24. 24.  Define scope of project.  Identify stakeholders, decision- makers, and escalation procedures.  Develop detailed task list (work breakdown structures).  Estimate time requirements.  Develop initial project management flow chart.  Identify required resources and budget.  Evaluate project requirements.  Identify and evaluate risks.  Prepare contingency plan.  Identify interdependencies.  Identify and track critical milestones.  Participate in project phase review.  Secure needed resources.  Manage the change control process.  Report project status. Table 1-3. Fifteen Project Management Job Functions* *Northwest Center for Emerging Technologies, “Building a Foundation for Tomorrow: Skills Standards for Information Technology,” Belleview, WA, 1999.
  25. 25. Suggested Skills for Project Managers  Project managers need a wide variety of skills.  They should:  Be comfortable with change.  Understand the organizations they work in and with.  Lead teams to accomplish project goals.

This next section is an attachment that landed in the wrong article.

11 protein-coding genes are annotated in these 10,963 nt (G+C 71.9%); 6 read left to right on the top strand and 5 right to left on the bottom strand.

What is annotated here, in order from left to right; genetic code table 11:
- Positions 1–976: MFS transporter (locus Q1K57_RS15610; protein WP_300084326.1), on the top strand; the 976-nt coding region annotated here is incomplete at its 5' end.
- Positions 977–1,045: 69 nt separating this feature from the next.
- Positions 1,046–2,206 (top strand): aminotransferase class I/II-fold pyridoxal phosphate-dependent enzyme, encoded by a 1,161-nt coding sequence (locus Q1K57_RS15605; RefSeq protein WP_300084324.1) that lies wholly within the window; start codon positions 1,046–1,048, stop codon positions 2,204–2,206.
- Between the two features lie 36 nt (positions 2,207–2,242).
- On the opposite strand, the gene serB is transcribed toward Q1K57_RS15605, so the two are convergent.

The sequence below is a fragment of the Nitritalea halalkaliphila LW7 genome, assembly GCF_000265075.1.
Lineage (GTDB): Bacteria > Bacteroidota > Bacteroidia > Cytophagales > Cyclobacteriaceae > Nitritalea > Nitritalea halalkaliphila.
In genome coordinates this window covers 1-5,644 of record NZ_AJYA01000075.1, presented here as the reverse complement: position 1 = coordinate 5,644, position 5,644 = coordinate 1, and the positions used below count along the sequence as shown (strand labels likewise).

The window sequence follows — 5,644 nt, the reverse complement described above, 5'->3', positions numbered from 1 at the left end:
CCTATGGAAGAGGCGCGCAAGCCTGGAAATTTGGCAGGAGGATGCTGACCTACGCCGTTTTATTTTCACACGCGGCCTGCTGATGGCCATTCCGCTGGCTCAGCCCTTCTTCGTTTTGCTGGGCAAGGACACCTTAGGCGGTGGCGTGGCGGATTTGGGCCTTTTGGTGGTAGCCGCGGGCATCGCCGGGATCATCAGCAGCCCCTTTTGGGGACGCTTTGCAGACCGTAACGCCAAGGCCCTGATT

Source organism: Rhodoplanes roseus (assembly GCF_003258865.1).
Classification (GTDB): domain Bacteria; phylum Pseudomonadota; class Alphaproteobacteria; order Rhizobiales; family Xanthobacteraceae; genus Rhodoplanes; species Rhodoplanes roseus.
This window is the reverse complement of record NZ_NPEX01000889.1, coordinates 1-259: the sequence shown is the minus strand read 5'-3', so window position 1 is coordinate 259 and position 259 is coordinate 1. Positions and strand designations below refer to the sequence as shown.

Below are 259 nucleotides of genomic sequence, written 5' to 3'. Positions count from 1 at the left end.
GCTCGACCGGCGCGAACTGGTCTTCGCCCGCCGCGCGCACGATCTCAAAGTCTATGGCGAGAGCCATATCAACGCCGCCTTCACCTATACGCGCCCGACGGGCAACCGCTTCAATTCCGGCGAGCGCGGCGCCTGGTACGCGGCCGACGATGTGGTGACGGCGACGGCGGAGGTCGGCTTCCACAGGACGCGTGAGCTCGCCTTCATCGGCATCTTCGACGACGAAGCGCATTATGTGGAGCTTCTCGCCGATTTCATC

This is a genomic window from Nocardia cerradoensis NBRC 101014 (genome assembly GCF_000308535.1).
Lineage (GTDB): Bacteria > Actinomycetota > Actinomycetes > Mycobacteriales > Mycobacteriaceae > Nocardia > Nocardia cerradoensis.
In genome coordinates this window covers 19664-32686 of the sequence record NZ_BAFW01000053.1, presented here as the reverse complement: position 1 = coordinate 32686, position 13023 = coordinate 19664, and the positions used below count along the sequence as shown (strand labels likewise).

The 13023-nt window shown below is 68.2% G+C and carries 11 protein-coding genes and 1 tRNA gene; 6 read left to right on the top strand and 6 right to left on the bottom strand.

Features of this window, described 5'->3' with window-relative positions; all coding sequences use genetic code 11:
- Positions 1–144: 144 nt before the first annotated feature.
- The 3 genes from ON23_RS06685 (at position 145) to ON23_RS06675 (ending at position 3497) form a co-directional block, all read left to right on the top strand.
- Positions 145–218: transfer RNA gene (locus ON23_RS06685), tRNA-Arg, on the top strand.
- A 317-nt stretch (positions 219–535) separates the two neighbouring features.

26. 26. Suggested Skills for Project Managers  Project managers need both “hard” and “soft” skills.  Hard skills include product knowledge and knowing how to use various project management tools and techniques.  Soft skills include being able to work with various types of people.
  27. 27. Suggested Skills for Project Managers  Communication skills: Listens, persuades.  Organizational skills: Plans, sets goals, analyzes.  Team-building skills: Shows empathy, motivates, promotes esprit de corps.  Leadership skills: Sets examples, provides vision (big picture), delegates, positive, energetic.  Coping skills: Flexible, creative, patient, persistent.  Technology skills: Experience, project knowledge.
  28. 28. Media Snapshot – Good Project Management Skills from The Apprentice  Leadership and professionalism are crucial.  Know what your sponsor expects from the project, and learn from your mistakes.  Trust your team and delegate decisions.  Know the business.  Stand up for yourself.  Be a team player.  Stay organized and don’t be overly emotional.  Work on projects and for people you believe in.  Think outside the box.  There is some luck involved in project management, and you should always aim high.